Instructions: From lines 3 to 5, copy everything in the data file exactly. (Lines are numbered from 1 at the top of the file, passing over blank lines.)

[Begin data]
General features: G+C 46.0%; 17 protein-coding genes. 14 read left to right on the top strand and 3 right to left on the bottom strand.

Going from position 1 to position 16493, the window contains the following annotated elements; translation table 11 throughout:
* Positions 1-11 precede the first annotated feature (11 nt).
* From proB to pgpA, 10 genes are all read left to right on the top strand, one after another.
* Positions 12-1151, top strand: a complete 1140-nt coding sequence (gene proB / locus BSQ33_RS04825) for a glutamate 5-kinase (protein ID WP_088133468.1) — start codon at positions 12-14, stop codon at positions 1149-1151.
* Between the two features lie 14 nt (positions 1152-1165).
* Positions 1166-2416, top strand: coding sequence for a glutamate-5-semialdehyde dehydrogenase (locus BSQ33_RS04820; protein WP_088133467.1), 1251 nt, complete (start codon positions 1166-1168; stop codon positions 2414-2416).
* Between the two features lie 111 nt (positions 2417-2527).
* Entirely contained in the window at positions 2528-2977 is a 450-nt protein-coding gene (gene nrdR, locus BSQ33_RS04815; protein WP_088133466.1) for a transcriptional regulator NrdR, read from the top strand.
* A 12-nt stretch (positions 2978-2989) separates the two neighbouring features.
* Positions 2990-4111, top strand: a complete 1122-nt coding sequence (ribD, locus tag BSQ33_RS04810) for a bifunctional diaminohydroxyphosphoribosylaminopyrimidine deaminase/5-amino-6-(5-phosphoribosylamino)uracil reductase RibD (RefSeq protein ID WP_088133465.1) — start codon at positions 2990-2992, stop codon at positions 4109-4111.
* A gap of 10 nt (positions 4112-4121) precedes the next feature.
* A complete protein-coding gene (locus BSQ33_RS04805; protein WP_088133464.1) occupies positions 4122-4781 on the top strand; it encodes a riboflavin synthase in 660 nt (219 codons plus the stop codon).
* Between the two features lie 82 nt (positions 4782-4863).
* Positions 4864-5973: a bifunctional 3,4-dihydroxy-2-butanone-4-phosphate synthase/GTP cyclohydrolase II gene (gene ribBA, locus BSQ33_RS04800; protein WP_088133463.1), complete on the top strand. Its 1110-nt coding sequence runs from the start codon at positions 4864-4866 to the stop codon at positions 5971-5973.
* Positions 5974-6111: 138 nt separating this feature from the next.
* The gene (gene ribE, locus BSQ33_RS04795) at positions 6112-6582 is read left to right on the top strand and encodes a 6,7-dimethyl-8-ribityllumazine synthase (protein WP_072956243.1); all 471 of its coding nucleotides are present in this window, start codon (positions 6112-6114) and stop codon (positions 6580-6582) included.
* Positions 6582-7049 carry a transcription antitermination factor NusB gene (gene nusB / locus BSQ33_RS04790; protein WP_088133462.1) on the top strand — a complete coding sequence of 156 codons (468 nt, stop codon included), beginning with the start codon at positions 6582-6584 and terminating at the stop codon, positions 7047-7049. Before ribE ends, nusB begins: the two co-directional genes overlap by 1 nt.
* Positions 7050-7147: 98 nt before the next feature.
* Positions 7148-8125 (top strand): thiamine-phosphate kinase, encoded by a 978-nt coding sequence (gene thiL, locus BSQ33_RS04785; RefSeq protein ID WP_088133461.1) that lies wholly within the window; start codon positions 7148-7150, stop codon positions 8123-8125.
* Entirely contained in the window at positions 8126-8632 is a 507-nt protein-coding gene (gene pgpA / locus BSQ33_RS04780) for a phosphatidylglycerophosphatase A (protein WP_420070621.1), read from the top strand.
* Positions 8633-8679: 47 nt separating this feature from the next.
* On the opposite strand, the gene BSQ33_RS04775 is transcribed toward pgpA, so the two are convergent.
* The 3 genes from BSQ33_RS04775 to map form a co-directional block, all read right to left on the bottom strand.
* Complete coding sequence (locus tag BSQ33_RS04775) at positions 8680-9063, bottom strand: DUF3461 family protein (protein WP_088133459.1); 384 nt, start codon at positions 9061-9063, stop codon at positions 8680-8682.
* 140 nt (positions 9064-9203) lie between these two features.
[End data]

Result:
* Positions 1-11 precede the first annotated feature (11 nt).
* From proB to pgpA, 10 genes are all read left to right on the top strand, one after another.
* Positions 12-1151, top strand: a complete 1140-nt coding sequence (gene proB / locus BSQ33_RS04825) for a glutamate 5-kinase (protein ID WP_088133468.1) — start codon at positions 12-14, stop codon at positions 1149-1151.